Do SSs age rough? 

Probably. Which makes sense given it's the position that most relies on a combination of jump and speed. (more time to react in CF makes it slightly more forgiving) You can probably see an elite SS doing well all the way until his mid 30s. Ian isn't elite though and his range did drop a bunch last year. My guess is last years big drop was a SSS fluke but he'll probably age out of when he should be playing the position by 32/33.

Does Power age poorly? 

There is some thought yes. It's not really a strength thing though. Basically if you don't make a lot of good contact and identify your pitches well, age will help pitchers work your weaknesses and that'll diminsh your power.

This is where I worry about Ian.

His contact rate is plummeting. from 81.5% in 2011 to 78.2% to 75.3% to 72.1% last year. His swinging strike rate goes up and up (8.2% to 11.8% to 12.4% to 13.8%). Why? He can't cover the plate like he used to. Here's Ian in 2012

He swung at missed at pitches out of the zone but made decent contact otherwise. You certainly couldn't get away with a mistake here. 2013?

The percentages jump and his coverage area shrinks. It's especially of note that he's losing the top of the strike zone so completely. That's where you hit FBs. 2014?

You can beat him down the middle now.

I took a look at his isoSLG by location too and this is what I'll say looking a the the three years in transition. In his breakout 2012 year he was a guy that could hurt you from anywhere except low and away. He especially would turn on and punish inside pitches.  By 2014, he was a mistake hitter. He'd crush middle of the plate oopsies, but could be blown away and is having big issues catching up to balls inside and/or up.

His contact rate is pretty good on balls middle and low especially where he can extend but as you'd might expect those are GB areas of the plate. As expected his GB rate jumps back up to pre-breakout numbers. From 43.4% last year to 50.1% this year. So he's not less powerful (HR/FB is fine) but he can't hit as many FBs because he can't turn on those high pitches.

Sure the walk rate is up, but that happens as you age. Part of it is being comfortable at the plate but part of it is not being good enough to hit your way on anymore. You take more close pitches. You walk more. This latter explanation jives with what I see with Ian. He's taking more pitches outside the zone (O-Swing % down from 37.5% in 2012 to 35.6% to 34.6% last year), but he's taking more inside as well (72.8% to 70.2% to 68.6%)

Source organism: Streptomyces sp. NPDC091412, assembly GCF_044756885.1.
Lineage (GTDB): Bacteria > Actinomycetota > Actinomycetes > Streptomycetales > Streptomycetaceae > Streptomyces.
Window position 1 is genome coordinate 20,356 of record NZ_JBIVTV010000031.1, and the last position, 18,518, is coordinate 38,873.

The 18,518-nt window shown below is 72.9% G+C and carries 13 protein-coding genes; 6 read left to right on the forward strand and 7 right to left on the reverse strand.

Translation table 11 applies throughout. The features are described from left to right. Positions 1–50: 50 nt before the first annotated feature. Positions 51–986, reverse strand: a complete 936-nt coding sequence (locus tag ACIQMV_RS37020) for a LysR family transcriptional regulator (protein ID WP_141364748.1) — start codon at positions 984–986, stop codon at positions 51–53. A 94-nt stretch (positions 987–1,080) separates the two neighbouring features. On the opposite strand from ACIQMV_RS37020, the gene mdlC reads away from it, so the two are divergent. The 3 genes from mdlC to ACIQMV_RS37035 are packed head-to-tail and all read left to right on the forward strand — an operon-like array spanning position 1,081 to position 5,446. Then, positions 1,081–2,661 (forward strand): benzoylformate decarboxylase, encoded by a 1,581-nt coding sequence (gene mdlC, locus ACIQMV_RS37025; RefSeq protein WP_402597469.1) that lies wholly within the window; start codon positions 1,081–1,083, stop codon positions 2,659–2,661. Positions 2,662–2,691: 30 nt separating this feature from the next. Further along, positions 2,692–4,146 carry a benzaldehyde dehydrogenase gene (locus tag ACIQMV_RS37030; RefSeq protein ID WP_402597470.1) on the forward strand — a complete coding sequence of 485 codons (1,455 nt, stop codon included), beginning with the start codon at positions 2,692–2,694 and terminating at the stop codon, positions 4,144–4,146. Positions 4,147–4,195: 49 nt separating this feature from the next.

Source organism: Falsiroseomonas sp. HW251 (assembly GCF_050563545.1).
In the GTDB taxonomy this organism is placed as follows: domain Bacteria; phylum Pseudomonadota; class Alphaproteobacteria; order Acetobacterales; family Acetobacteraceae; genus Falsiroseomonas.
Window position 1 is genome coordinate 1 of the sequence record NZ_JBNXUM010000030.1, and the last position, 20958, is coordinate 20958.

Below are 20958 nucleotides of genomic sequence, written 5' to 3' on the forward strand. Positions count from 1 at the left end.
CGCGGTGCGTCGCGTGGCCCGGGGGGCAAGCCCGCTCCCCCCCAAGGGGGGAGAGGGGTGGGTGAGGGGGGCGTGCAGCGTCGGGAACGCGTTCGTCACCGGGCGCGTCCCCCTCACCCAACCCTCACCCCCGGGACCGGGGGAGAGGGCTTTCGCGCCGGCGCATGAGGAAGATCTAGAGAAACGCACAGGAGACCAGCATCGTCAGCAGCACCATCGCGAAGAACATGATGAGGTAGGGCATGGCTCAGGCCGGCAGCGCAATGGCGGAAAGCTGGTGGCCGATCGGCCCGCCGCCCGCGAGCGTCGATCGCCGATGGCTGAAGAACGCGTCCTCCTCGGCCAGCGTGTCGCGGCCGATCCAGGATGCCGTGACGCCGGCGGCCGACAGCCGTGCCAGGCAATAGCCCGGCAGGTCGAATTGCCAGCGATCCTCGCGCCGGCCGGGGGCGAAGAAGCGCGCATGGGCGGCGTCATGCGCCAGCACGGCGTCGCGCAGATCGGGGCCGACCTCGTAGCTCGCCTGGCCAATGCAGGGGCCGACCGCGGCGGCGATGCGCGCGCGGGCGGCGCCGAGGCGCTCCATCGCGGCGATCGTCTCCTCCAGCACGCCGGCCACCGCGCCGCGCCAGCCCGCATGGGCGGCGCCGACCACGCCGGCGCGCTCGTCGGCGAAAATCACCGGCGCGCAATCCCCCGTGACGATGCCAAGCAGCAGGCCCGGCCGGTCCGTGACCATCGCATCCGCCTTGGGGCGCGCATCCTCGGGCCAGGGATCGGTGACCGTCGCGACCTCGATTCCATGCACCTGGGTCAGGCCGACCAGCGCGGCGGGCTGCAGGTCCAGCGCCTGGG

This type of decling continues and Ian would be only a win better than Joe Q Shortstop by 2017.

Does speed age poorly? 

Yes for SB threats. But it's likely that speedy guys don't really fall off a cliff thanks to declining speed until later - like late 30s.


And here lies the crux of the Ian argument. For the next couple years Ian will be worth whatever you pay him. He'll play decent SS and he'll still hit for power 20+ HR power, something you can't get from most SSs. If that alone is worth a long contract to you, by all means sign him, but it's not that way for me. It's likely 3-4 years from now that pop will be gone and he'll have to move off of SS.

It's here we hit the divergent road. One path sees Ian taking his speed and embracing a 2B/3B way of life.  These guys age much better than pure HR hitters. This would extend the usefulness of his strength. Shift over to 2B where range is slightly less an issue and you could squeeze out 5+ years of usefulness from Ian. The other path sees Ian not adjusting and becoming a swing and miss 15-20 HR guy hitting .230 and no longer walking because no one needs to anymore. Unable to move off of SS because of only marginally better options and no willingness to he's a suck on the Nats for the back half of a 7 year deal.

Where do I fall? I do think those first two years are very important and I think he can transition to a 2B/3B hitter because he was that type of player before in 2010/2011. If he can keep that walk rate right about where it is now and a couple more decent years at SS and you get that 1/2 win per year decline and I think you can get 4 good years out of him. I suppose a big part of this gamble is the fact he suprised me before. I didn't think he would bust out and he did. Why can't he do it again?

So I think if you can sign him for something like 6/120, including his last arb year he's scheduled to get 11 mill for, the Nats should do it.  Anything longer and you risk getting too much nothing. No 7th year (6 years past 2015). This assumes Nats are going for consistent contender status. If the plan is to say... let Clip/ZNN/Fister/Ramos/Storen all get away over the next 2 years, well Ian's gotta be part of that too. A big part of this value is what he'll return in 2015-2017. If you aren't buying into the last two of those years then you aren't buying into Ian.

*Of course that's buying out two arbitration years. Really the contract was probably something like 13/14/16/16/16/16/16 for a FA deal of 5/80. Looking at it that way you can see better why it was turned down. Barring collapse, he'll get more than that.


Ian said...

I am betting that Desmond will continue to decline. The problem is who replaces him if he leaves. Harper who do you think we could get in shortstop prospects in a Desmond trade, and sign Cabrera for now.

I dislike the idea but I'm thinking for the future.

Wally said...

I think you nailed the analysis. I would like to keep him for 3 more years, but he'll get 5-6, and I think he ages quickly, so that looks bad.

I'd feel better about extending the pitchers, at least as far as them holding their performance through 5-6 years.

I'd throw a 3/$60m offer out there, and see if he takes the higher AAV